Xors: 

  !( x ^ y) == (!x)^y == x^(!y)

Well thats about it!.. They take practice to remember but if your up to some crazy logic stuff than these will help you figure out efficient "if" stuctures etc. A good method in design is truth tables: If i had say 8 conditions to think about a responce in my program ( two varibles since 2^3=8 (binary) ) i would lay out there posibilities in a table:


 a b c | enter the if loop
 ======|==================
 0 0 0 | 0     
 0 0 1 | 1
 0 1 0 | 0
 0 1 1 | 1
 1 0 0 | 1
 1 0 1 | 1
 1 1 0 | 0
 1 1 1 | 1

This table can be aranged in a K-Map, to determin a basic initial function (and then evaluated further)

     \ c
   a b\   0  |  1 
   ================
   0 0|      |
   0 1|      |
   1 1|      |
   1 0|      |

NOTE: K-maps only work IF AND ONLY IF the column row values change only one bit at a time (See a, b column) and this includes the wrap around from bottom to top (a, b, column) and left to right (c column).  So if i had say 4 variables the top would be cd == 00 01 11 10 as column headers.

Now, finally fillin in your k-map, simply read your above boolean table and add entries:

     \ c
   a b\   0  |  1 
   ================
   0 0|  0   |  1
   0 1|  0   |  1
   1 1|  0   |  1
   1 0|  1   |  1

Last step, finding BASE 2 PATTERNS (implicants) (( THEY CAN NEVER BE DETERMINED IN A DIAGNAL, BECAUSE YOU WOULD ESSENTIALLY BE MOVING THROUGH TWO BIT CHANGES (ROW AND COLUMN) AT ONCE!!, then the K=map fails)).. Proper kmap patters are:

ie]
  1 by itself isolated by its oposit on all 4 sides
  2 in a row ( 2^1 = 2)
  4 in a row ( 2^2 = 4)  4 in a box ( 2^2 = 4)
  8 in a row ( 2^3 = 8)  8 in 2 rows of four in a RECTANGLE (2^3=8)
  etc. (as long as they are base 2, and in a rectangle of some sort!)

To finalize, i can see alot of 1's to wrap implicants for:
1) all of column c=1: 4 in a row == (2^2=4)!
   This means the exponent # (2) of varibles are removed to consider them in a final equation. 
   So, all of column 4 would eli
Posted on 2001-05-11 23:53:00 by NaN
In an assembly sense, no '.' shouldnt mean "and". I overlooked this when posting it, it stems from boolean algebra where and is most commonly notated as a 'dot' between variables or nothing at all. As well, 'or' are typically notated as '+'s, not's as a bar above the variable(s), and xor's are an or symbol '+' with a circle around it. I sorta made a hybrid between MASM and standard boolean algebra to accomodate the post :) BTW yes, a(b+c) is 'a' and ('b' or' 'c')... (there is no '-' however) NaN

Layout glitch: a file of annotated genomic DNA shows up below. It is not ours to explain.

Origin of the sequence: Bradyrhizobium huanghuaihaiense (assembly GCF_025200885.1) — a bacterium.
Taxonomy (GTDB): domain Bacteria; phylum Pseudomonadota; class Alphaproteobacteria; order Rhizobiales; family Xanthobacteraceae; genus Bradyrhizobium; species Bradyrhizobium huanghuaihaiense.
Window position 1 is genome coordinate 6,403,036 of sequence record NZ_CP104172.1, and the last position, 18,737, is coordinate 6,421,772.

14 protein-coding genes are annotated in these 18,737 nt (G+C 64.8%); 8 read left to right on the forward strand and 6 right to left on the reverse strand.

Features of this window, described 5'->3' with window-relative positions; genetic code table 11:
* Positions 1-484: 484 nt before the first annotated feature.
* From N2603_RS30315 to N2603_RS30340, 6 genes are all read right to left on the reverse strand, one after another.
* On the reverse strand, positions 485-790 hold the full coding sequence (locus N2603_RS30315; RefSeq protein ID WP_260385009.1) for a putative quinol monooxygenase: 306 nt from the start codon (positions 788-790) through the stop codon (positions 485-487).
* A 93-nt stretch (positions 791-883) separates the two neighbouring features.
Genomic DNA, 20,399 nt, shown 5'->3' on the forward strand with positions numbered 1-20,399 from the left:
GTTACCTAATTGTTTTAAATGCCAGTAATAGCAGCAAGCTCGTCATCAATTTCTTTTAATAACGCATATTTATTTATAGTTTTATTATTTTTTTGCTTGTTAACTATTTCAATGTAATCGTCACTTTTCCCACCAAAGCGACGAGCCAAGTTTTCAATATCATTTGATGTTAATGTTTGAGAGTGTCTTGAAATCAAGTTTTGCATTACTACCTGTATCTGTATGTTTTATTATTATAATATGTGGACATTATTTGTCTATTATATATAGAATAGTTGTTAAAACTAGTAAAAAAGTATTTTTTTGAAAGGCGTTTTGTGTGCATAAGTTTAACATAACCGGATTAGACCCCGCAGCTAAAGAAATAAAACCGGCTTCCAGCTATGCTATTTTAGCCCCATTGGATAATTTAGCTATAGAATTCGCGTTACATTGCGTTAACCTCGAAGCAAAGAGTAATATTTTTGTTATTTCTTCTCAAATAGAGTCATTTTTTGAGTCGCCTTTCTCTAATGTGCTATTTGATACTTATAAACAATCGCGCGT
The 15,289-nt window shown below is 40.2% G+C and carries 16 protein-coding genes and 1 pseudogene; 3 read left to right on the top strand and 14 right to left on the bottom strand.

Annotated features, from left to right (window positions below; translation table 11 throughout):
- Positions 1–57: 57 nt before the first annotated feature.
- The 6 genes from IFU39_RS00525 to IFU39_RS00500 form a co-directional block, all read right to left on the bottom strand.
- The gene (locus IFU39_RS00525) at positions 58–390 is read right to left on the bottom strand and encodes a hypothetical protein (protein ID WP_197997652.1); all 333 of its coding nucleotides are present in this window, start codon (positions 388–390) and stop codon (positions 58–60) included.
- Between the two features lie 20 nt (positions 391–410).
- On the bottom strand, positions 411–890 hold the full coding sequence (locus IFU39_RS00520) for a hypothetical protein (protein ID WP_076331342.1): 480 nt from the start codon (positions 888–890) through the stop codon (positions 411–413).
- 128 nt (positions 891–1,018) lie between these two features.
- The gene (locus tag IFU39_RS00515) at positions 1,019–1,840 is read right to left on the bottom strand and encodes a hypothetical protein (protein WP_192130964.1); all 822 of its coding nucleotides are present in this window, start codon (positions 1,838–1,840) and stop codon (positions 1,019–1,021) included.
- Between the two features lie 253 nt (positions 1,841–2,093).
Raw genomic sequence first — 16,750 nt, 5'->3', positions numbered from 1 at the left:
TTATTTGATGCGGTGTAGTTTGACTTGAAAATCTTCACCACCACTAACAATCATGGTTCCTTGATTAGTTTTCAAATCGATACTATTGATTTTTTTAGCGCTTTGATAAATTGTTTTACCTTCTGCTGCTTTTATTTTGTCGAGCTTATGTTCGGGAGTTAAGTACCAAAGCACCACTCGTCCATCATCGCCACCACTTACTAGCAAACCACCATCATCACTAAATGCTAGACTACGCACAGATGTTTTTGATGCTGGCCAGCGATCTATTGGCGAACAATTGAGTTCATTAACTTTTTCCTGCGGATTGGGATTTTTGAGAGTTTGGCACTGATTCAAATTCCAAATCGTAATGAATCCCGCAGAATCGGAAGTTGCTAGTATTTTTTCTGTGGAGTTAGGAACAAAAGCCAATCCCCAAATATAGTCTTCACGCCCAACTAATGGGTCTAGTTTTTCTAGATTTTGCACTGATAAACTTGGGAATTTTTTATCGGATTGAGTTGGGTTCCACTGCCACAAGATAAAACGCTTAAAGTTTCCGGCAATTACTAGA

Posted on 2001-05-12 12:00:00 by NaN
freakboy, Just to expand on what Ernie has told you, you can think of a macro as a form of text conversion BEFORE the assembler converts the code into a binary file. This is often called a PRE-PROCESSOR because it processes the code before it is assembled. If you had to regularly write a piece of code, you can save the repetitive typing by writing a macro. The m2m macro in MASM32 is a good example. There is no single instruction in x86 asembler to copy one memory operand to another, it must be done through an intermediary. Where you would normally use a register or the stack to copy a memory operand to another, if you write a simple macro like the following from MASM32,

      m2m MACRO M1, M2
        push M2
        pop  M1
      ENDM
When you want to copy memory from one place to another, you simply type,

    m2m mem2, mem1
and it copies the memory from mem1 to mem2. This saves you from repetitively typing,

    push M2
    pop  M1
What happens is that BEFORE the code is converted to a binary file, the assembler expands the "m2m mem2, mem1" back into the push M2, pop M1. This is a very simple macro but macros can be used to do far more complex things, they can preprocess blocks of code in an automated manner, automate special types of function calls, perform loop code and other usaeful things. Regards, hutch@pbq.com.au
Posted on 2001-05-12 14:49:00 by hutch--